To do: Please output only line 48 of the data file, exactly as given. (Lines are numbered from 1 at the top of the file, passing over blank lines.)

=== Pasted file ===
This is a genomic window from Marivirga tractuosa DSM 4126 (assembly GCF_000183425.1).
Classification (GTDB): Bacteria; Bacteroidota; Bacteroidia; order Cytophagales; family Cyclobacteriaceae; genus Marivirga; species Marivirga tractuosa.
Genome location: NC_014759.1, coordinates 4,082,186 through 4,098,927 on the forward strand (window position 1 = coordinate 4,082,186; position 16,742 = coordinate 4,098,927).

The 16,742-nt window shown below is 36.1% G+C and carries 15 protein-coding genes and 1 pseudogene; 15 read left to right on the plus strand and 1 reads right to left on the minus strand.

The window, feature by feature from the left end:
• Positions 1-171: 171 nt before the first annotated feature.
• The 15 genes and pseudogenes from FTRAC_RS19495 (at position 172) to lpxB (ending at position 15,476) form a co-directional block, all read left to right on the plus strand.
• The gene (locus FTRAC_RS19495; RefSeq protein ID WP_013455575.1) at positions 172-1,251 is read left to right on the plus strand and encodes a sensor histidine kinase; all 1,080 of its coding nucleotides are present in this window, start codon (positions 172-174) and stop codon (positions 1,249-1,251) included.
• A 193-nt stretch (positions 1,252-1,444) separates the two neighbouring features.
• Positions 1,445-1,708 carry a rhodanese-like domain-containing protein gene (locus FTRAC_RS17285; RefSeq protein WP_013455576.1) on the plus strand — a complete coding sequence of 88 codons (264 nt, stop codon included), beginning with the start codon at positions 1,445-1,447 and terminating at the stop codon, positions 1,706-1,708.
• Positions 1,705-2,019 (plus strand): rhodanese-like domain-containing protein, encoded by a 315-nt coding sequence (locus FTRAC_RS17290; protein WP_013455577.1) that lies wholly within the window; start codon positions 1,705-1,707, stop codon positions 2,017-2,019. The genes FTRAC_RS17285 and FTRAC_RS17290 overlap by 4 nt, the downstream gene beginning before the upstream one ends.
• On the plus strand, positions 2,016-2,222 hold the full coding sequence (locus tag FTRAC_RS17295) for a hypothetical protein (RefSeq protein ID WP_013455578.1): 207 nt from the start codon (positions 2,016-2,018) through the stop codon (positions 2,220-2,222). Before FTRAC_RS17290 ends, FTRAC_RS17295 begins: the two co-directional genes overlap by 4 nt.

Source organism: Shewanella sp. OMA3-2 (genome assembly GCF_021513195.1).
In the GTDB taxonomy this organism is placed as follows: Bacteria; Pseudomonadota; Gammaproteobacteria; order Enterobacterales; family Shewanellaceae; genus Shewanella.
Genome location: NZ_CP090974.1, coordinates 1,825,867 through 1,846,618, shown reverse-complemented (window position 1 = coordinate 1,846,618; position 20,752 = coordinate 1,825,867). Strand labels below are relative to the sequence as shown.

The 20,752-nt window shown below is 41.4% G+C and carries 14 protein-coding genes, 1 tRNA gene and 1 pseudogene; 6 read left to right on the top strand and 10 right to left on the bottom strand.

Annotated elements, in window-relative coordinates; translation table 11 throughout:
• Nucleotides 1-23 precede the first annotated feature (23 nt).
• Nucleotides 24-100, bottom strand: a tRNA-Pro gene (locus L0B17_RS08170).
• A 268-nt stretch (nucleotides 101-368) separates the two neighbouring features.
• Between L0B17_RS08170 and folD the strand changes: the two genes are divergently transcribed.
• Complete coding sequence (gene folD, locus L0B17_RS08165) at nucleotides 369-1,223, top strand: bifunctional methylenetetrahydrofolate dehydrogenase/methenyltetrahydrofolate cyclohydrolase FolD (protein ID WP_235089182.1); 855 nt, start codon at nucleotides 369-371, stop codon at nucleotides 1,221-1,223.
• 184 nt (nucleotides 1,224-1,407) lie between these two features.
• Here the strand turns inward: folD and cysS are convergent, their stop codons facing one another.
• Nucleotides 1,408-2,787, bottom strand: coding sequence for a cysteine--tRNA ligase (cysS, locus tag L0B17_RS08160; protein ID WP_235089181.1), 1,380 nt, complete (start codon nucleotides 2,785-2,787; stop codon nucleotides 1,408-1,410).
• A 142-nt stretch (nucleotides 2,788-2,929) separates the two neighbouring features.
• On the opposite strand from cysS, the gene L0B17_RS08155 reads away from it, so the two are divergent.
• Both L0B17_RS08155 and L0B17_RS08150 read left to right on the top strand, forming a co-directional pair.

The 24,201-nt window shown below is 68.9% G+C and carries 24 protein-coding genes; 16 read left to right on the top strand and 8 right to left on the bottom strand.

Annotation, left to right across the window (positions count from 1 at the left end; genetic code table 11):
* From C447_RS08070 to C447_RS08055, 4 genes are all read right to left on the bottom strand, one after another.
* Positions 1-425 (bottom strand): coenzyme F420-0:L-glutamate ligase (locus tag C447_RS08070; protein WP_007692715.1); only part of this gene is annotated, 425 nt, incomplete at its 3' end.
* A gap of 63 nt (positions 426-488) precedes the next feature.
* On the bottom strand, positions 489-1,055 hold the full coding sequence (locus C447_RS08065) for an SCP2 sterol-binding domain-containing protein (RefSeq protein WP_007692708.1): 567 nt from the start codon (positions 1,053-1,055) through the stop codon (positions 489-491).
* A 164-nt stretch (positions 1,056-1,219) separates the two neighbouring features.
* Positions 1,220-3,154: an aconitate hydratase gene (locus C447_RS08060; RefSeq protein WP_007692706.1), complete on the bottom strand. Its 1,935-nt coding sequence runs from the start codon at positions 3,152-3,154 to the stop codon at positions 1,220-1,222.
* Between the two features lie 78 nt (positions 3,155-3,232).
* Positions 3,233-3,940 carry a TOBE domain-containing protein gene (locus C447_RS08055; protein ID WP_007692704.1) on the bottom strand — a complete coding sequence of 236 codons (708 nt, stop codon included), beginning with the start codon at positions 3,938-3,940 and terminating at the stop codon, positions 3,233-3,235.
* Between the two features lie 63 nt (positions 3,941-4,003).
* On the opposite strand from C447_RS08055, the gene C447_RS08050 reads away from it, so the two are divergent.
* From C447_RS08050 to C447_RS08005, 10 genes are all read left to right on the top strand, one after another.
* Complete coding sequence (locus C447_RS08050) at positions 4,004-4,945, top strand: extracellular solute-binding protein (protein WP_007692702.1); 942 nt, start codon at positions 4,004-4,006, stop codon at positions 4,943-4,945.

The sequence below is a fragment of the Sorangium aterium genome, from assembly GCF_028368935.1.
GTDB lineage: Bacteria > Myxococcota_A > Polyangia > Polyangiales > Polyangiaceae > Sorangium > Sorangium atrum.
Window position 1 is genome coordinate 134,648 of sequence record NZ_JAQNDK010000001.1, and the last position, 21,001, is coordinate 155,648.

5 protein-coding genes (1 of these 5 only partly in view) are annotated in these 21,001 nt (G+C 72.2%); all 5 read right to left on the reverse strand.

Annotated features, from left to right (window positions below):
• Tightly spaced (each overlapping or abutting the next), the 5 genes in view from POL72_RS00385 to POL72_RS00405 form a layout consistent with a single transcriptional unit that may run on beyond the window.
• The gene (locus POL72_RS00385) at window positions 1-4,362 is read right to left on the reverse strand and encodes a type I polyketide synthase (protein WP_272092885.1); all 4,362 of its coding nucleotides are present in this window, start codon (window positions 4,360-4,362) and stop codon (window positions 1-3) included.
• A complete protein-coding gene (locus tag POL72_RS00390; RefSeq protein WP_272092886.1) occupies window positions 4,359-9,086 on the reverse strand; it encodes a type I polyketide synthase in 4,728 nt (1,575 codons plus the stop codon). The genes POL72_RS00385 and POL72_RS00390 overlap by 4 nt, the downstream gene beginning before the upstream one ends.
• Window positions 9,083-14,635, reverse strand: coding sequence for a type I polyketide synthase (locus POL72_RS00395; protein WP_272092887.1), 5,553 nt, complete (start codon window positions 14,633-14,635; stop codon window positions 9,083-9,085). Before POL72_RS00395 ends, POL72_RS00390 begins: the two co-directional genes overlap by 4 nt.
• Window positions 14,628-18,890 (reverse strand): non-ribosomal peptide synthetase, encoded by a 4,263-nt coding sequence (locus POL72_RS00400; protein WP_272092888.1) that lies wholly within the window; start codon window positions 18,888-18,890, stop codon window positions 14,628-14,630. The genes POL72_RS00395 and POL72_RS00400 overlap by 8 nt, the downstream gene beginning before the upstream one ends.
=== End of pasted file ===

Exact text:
• Tightly spaced (each overlapping or abutting the next), the 5 genes in view from POL72_RS00385 to POL72_RS00405 form a layout consistent with a single transcriptional unit that may run on beyond the window.